Empire had nearly unlimited resources available, so Darius I appointed another commander named Datis to lead another fleet to Greece. Datis’ specific orders were to “reduce Athens and Eretria to slavery”<ref> Herodotus, Book VI, 94</ref> for their role in the Ionian Revolt. Although Eretria was a much smaller city-state, the neighbor of Athens also sent triremes to support the Ionian Greeks so they also incurred the wrath of Darius I. Instead of following the Aegean coastline as Mardonius so tragically did, Datis decided to take the fleet straight across the Aegean, hopping the many Cyclades islands in the process. Once the Persian fleet arrived in Greece, Datis led it straight to Eretria to teach them a less and send a sign to the Athenians. Herodotus wrote:
“The Persians entered, and stripped
the temples bare and burnt them in revenge for the burnt temples of Sardis, and, in accordance with Darius’ orders, carried off all the inhabitants as slaves. <ref> Herodotus, Book VI, 101</ref>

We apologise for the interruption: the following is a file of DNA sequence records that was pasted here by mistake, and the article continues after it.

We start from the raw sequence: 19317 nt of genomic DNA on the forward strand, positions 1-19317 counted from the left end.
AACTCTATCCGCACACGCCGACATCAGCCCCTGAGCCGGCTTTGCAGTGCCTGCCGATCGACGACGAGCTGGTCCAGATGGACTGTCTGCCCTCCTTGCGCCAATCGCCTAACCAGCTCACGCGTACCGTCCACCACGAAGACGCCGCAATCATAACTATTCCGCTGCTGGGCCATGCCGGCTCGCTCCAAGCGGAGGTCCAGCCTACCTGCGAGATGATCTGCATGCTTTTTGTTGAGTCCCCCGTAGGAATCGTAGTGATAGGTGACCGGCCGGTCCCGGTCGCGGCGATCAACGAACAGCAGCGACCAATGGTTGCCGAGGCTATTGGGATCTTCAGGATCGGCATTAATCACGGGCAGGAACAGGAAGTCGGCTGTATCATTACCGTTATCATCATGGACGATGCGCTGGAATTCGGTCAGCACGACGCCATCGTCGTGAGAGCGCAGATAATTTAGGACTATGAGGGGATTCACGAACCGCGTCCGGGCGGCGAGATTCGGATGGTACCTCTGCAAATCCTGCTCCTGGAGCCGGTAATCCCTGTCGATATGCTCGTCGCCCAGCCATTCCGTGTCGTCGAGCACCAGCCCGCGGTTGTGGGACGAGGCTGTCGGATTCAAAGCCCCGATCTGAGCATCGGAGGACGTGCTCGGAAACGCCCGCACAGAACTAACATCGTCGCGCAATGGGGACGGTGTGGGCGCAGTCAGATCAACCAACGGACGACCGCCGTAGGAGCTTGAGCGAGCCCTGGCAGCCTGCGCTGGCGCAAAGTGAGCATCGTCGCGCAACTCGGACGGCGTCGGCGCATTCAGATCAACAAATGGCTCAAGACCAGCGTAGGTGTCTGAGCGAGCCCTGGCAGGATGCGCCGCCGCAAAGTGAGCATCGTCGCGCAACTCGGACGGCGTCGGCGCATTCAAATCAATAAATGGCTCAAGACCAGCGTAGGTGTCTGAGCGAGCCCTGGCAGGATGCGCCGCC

Once the Athenians learned of the fate of Eretria, the fear in the city must have been palpable. The Athenians knew that the Persian army was headed in their direction next and that there was little to no deal that could be made. Although Herodotus gives no numbers on the size of the Persian army, all modern scholars agree that it was larger than anything the Athenians could field. A high estimate is around 90,000, although that number includes sailors, <ref> Hammond, N. G. L. “The Campaign and Battle of Marathon.” <i>Journal of Hellenic Studies.</i> 88 (1968) p. 33</ref> while a low estimate puts that number at 12,000 to 15,000 fighting men. <ref> Dpemges, Norman A. “The Campaign and Battle of Marathon.” <i>Historia: Zeitschrift für Alte Geschichte.</i> 47 (1998) p. 6</ref> Whichever number is true, the Athenians were outnumbered and facing an existential threat. But the fear that the Athenians felt after the destruction Eretria may have actually worked to their advantage during the battle because they knew that if they did not win then they would die and their families would be sold into slavery.